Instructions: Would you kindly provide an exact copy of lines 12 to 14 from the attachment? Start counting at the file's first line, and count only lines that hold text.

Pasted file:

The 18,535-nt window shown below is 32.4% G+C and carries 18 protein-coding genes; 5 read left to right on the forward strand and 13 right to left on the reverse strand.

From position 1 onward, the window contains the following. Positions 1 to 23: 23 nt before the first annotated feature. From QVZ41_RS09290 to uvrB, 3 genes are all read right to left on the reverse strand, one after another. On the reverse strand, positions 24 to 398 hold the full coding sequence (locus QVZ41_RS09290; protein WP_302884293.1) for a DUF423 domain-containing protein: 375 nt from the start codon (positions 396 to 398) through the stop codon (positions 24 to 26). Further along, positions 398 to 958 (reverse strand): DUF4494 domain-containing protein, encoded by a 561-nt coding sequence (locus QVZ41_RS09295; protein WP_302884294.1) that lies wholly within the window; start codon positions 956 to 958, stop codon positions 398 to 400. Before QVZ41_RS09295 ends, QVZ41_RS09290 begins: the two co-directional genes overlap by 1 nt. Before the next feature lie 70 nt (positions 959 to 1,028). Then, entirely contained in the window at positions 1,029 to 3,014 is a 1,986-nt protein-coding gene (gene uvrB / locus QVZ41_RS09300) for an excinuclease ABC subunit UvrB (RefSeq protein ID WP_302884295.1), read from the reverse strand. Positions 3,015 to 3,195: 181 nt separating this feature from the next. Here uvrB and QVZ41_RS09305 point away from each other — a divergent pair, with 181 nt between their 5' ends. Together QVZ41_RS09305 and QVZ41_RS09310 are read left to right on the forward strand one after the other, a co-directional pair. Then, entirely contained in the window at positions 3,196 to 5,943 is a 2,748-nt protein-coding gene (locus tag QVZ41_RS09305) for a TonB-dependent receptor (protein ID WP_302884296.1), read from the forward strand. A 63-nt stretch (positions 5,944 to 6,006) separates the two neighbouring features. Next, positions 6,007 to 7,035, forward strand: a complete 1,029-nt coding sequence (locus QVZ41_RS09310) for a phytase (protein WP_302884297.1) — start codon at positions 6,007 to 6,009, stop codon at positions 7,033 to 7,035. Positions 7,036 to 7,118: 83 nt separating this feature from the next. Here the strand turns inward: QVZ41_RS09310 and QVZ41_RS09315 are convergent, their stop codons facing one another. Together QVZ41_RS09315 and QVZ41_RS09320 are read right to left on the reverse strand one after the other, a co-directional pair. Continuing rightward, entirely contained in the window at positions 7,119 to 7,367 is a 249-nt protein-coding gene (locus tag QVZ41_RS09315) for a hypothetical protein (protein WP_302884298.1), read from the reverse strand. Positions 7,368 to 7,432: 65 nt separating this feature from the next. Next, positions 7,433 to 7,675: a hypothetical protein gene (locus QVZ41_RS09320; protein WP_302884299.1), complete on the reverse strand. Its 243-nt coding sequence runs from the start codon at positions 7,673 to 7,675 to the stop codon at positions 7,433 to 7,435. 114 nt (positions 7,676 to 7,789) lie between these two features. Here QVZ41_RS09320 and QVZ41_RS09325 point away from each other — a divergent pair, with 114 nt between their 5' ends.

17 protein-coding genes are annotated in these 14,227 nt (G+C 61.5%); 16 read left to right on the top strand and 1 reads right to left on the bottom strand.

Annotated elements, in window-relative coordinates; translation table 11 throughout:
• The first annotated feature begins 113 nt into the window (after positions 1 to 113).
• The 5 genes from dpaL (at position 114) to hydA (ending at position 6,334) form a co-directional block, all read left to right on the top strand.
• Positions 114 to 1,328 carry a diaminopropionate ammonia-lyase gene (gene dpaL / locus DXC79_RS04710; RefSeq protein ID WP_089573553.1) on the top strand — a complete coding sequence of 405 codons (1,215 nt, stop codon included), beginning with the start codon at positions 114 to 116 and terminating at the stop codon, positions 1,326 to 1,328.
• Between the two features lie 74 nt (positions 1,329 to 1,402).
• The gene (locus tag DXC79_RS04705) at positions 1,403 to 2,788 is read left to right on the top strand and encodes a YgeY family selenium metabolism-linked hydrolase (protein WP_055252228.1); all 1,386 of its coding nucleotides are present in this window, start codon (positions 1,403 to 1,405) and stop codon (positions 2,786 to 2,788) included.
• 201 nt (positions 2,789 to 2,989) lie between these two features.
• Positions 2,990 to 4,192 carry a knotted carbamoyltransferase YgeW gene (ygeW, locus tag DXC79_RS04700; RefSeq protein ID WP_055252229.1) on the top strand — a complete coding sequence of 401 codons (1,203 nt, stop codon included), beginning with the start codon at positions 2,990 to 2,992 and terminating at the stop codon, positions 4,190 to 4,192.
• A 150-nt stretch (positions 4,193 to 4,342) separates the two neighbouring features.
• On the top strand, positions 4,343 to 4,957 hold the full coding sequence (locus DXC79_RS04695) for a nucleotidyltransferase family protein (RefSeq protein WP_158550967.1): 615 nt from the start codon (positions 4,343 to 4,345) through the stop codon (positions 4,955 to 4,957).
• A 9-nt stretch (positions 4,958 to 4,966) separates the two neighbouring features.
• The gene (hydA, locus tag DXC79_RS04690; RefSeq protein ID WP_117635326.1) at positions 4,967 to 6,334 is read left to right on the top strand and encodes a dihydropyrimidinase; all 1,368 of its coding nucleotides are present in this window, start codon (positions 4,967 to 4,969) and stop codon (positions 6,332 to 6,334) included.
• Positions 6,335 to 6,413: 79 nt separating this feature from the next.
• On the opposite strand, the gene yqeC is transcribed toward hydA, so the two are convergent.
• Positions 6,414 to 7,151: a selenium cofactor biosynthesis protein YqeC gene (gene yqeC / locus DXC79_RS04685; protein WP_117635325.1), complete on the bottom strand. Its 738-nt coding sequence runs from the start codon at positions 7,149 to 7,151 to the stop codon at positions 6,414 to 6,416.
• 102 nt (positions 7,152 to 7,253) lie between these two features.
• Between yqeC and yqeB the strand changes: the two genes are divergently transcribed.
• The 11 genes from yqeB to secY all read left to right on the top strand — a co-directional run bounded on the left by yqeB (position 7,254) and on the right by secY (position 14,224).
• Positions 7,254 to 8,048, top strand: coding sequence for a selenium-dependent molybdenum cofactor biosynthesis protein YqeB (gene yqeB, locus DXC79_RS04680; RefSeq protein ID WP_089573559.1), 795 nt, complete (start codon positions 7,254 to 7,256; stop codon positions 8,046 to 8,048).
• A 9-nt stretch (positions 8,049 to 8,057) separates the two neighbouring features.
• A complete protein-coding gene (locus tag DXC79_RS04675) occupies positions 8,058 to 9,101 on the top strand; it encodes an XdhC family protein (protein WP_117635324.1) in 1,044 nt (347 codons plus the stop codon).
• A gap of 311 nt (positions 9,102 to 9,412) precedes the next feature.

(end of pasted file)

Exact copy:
• A 150-nt stretch (positions 4,193 to 4,342) separates the two neighbouring features.
• On the top strand, positions 4,343 to 4,957 hold the full coding sequence (locus DXC79_RS04695) for a nucleotidyltransferase family protein (RefSeq protein WP_158550967.1): 615 nt from the start codon (positions 4,343 to 4,345) through the stop codon (positions 4,955 to 4,957).
• A 9-nt stretch (positions 4,958 to 4,966) separates the two neighbouring features.